This chapter summarizes the core human rights and social justice functions of libraries.
After reviewing how each chapter of this edited volume offers evidence of libraries’ clear contributions in the area of human rights and social justice, this chapter explores in greater detail how the current environment in which libraries operate impacts their ability to promote human rights and social justice.
In many communities, libraries are the only institution capable of fulfilling a wide array of social justice and human rights roles. As they seek to fulfill these roles, however, libraries face significant challenges related to the lack of emphasis on considerations of human rights and social justice within the pedagogy, research, and practice of our field.
This chapter serves as a call to action for library practitioners, educators, and researchers to better articulate the social justice and human rights roles of libraries to policy-makers, funders, politicians, and community members.
Ideas of health-related deservingness in theory and practise have largely been attached to humanitarian notions of compassion and care for vulnerable persons, in contrast…
Ideas of health-related deservingness in theory and practise have largely been attached to humanitarian notions of compassion and care for vulnerable persons, in contrast to rights-based approaches involving a moral-legal obligation to care based on universal citizenship principles. This paper aims to provide an alternative to these frames, seeking to explore ideas of a human rights-based deservingness framework to understand health care access and entitlement amongst precarious status persons in Canada.
Drawing from theoretical conceptualizations of deservingness, this paper aims to bring deservingness frameworks into the language of human rights discourses as these ideas relate to inequalities based on noncitizenship.
Deservingness frameworks have been used in public discourses to both perpetuate and diminish health-related inequalities around access and entitlement. Although, movements based on human rights have the potential to be co-opted and used to re-frame precarious status migrants as “undeserving”, movements driven by frames of human rights-based deservingness can subvert these dominant, negative discourses.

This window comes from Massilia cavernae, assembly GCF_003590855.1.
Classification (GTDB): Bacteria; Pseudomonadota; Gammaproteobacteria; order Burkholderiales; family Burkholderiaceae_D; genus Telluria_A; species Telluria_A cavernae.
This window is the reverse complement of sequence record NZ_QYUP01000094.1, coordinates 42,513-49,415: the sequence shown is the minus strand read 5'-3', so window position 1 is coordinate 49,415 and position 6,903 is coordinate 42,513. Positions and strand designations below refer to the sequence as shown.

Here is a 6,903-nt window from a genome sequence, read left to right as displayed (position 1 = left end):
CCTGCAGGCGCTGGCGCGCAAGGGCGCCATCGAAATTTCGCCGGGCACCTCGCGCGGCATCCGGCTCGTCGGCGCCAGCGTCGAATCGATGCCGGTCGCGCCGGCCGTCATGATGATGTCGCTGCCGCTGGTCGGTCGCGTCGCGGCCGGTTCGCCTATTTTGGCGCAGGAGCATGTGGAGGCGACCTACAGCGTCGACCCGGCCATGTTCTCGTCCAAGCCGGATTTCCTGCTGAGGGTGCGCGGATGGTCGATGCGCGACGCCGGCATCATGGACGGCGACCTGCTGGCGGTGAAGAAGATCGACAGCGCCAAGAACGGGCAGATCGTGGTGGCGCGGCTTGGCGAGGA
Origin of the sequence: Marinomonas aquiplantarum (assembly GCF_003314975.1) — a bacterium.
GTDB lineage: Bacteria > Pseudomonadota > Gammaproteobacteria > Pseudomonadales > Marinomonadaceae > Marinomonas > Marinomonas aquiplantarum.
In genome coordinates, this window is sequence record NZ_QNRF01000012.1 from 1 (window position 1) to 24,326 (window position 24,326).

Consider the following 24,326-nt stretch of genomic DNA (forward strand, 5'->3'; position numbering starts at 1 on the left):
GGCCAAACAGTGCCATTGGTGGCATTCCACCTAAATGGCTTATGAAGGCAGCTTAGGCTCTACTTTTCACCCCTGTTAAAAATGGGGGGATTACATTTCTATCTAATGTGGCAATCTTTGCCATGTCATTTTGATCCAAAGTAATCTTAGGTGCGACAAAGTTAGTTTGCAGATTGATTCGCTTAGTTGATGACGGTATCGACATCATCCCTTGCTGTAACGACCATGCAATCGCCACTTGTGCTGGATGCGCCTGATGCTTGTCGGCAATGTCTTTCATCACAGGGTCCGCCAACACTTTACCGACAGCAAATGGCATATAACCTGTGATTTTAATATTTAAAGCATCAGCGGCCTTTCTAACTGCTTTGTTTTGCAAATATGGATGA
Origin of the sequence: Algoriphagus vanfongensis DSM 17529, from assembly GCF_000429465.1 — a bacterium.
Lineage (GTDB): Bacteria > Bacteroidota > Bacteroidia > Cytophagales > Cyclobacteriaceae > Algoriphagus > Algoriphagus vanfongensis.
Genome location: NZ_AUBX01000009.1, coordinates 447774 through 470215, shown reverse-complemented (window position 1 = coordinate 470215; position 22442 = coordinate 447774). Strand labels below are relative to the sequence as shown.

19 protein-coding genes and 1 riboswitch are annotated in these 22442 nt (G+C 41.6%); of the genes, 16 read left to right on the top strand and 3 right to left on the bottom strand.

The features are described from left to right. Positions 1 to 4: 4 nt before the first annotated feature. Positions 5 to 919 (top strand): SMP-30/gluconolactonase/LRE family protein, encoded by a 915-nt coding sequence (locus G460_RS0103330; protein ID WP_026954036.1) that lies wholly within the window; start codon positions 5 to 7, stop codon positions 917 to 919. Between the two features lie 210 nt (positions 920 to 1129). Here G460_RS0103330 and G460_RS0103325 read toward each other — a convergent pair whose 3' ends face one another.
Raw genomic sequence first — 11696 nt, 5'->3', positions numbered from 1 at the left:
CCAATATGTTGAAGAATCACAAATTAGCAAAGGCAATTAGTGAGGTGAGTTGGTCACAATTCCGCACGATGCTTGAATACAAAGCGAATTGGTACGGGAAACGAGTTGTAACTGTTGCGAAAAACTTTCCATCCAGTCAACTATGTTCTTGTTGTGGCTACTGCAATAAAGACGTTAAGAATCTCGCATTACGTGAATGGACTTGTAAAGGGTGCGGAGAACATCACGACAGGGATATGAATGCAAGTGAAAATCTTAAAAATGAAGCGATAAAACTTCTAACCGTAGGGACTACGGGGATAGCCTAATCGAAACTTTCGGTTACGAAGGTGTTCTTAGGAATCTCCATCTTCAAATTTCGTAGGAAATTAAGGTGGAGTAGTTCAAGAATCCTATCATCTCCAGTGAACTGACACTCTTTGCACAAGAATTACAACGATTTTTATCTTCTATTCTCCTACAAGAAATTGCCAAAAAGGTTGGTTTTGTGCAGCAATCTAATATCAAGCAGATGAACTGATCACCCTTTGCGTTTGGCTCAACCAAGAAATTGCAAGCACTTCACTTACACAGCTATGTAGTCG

To date, deservingness theory has primarily been used to speak to issues relating to deservingness to welfare services. In relation to deservingness and precarious status migrants, much of the literature focuses on humanitarian notions of the “deserving” migrant. Health-related deservingness based on human rights has been under-theorized in the literature and the authors can learn from activist movements, precarious status migrants and health care providers that have taken on this approach to mobilize for rights based on being “human”.
This chapter focuses on the development of corporate human rights standards since the United Nations Conference on Environment and Development, better known as the Earth…
This chapter focuses on the development of corporate human rights standards since the United Nations Conference on Environment and Development, better known as the Earth Summit was held in Rio de Janeiro in 1992. One of the important agendas for this Summit was human rights (apart from the climate change issue). This chapter provides a critical evaluation of institutional change in human rights guidelines and associated corporate (non) accountability in relation to human rights in line with the RIO summit. Based on a review of the media reports, archival documents and a case study, we argue that while there are a number of international organisations working towards the creation of corporate accountability in relation to human rights, there is limited real change in corporate action when faced with no government regulation. A radical (reform-based) approach, such as mandatory monitoring (compliance audit) and disclosure requirements is necessary to ensure corporate accountability in relation to human rights.
What is the relationship between human rights and corruption? This question can take different forms, including moral, legal, socio-political and economic variants. This…
What is the relationship between human rights and corruption? This question can take different forms, including moral, legal, socio-political and economic variants. This paper focuses on two key moral questions, asking whether corruption can violate or impact on people’s natural rights (on the one hand) or human rights (on the other). In answer, I aim to establish a strong conceptual link between (a) corruption’s ‘abuse of entrusted power’; (b) the ‘arbitrary power’ targeted by natural rights theorists like John Locke and the broader republican tradition and (c) the ‘arbitrary interference’ with protected freedoms prohibited by the Universal Declaration of Human Rights. I argue that the deep thematic links between systemic corruption and violations of human rights are stronger than have hitherto been recognized. In the twenty-first century, corruption should be recognized as a ‘standard threat’ (in Shue’s sense) to human flourishing and protected freedoms, vindicating the human right to freedom from systemic corruption.
A sociology of human rights is a modern challenge, and this study draws on the universalizing codification in the history of human rights documents from ancient societies to the present challenges of modern society. Power contradictions and conflicts are analyzed in the case study of historic inequalities and the modern deprivation of human rights of the People of Indian Origin in their diaspora in the modern world. Insider perspectives are posed to increase awareness and knowledge to the forming of community identity and to challenge others to study these complex social conditions. A public sociology is assumed in this chapter, derived from the author's public speech to further the development of a sociology of human rights, one that will reflect the complexity, universality, and inclusiveness protected by the Universal Declaration of Human Rights. Established methods and theories may be augmented by challenging their bases and working collaboratively to research contemporary human rights.